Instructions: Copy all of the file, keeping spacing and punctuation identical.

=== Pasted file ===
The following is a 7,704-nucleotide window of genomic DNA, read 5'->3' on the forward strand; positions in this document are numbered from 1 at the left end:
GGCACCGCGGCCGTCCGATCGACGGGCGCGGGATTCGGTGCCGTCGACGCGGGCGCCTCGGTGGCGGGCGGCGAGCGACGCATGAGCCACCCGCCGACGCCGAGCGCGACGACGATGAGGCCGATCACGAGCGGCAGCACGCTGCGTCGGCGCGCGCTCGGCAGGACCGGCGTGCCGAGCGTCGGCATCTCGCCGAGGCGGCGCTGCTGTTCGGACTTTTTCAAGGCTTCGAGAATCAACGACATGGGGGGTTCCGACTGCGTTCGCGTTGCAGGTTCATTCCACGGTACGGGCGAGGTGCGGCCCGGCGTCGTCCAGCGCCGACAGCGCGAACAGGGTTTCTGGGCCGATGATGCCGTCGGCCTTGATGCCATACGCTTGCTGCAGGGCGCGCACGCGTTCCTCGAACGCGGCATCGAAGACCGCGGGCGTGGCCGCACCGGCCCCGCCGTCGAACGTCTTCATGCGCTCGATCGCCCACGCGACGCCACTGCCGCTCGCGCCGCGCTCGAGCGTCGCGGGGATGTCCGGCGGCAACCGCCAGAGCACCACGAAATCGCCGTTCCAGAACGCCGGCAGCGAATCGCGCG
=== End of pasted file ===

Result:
The following is a 7,704-nucleotide window of genomic DNA, read 5'->3' on the forward strand; positions in this document are numbered from 1 at the left end:
GGCACCGCGGCCGTCCGATCGACGGGCGCGGGATTCGGTGCCGTCGACGCGGGCGCCTCGGTGGCGGGCGGCGAGCGACGCATGAGCCACCCGCCGACGCCGAGCGCGACGACGATGAGGCCGATCACGAGCGGCAGCACGCTGCGTCGGCGCGCGCTCGGCAGGACCGGCGTGCCGAGCGTCGGCATCTCGCCGAGGCGGCGCTGCTGTTCGGACTTTTTCAAGGCTTCGAGAATCAACGACATGGGGGGTTCCGACTGCGTTCGCGTTGCAGGTTCATTCCACGGTACGGGCGAGGTGCGGCCCGGCGTCGTCCAGCGCCGACAGCGCGAACAGGGTTTCTGGGCCGATGATGCCGTCGGCCTTGATGCCATACGCTTGCTGCAGGGCGCGCACGCGTTCCTCGAACGCGGCATCGAAGACCGCGGGCGTGGCCGCACCGGCCCCGCCGTCGAACGTCTTCATGCGCTCGATCGCCCACGCGACGCCACTGCCGCTCGCGCCGCGCTCGAGCGTCGCGGGGATGTCCGGCGGCAACCGCCAGAGCACCACGAAATCGCCGTTCCAGAACGCCGGCAGCGAATCGCGCG